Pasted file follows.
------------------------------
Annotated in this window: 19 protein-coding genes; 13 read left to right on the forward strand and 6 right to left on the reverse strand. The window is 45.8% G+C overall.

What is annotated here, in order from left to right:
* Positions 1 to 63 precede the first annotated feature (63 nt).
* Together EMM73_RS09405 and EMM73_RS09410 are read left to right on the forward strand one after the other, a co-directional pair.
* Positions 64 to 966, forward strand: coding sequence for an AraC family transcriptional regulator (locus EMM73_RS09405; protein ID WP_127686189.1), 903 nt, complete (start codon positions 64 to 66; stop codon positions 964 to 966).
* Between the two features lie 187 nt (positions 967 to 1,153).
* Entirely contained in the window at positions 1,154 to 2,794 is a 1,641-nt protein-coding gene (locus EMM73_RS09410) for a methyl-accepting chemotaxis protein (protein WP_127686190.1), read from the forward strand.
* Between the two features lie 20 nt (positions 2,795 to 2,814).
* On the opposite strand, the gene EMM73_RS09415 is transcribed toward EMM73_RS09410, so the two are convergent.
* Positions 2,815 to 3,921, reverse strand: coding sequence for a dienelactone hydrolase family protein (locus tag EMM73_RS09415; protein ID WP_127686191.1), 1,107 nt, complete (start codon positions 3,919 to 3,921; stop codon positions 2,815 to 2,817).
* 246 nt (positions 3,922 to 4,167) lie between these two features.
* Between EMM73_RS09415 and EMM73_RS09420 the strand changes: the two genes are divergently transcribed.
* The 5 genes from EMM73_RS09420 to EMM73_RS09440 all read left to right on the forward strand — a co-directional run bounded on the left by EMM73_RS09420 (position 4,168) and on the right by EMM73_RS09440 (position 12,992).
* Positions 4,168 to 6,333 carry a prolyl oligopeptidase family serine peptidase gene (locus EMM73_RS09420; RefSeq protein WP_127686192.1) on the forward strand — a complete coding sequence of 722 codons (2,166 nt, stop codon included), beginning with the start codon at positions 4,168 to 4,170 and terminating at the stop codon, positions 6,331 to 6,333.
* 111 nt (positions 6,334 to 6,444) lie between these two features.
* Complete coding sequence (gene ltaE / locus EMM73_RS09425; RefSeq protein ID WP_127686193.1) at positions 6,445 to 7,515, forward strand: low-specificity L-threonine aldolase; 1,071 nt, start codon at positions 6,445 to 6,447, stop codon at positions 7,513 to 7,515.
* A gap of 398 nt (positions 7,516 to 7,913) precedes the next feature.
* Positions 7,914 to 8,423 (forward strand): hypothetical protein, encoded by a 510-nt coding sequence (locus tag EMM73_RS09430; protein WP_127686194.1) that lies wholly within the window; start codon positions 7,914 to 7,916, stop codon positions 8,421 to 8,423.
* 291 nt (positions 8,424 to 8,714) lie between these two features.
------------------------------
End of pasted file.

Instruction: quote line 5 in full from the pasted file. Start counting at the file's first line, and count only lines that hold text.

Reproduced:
* Positions 64 to 966, forward strand: coding sequence for an AraC family transcriptional regulator (locus EMM73_RS09405; protein ID WP_127686189.1), 903 nt, complete (start codon positions 64 to 66; stop codon positions 964 to 966).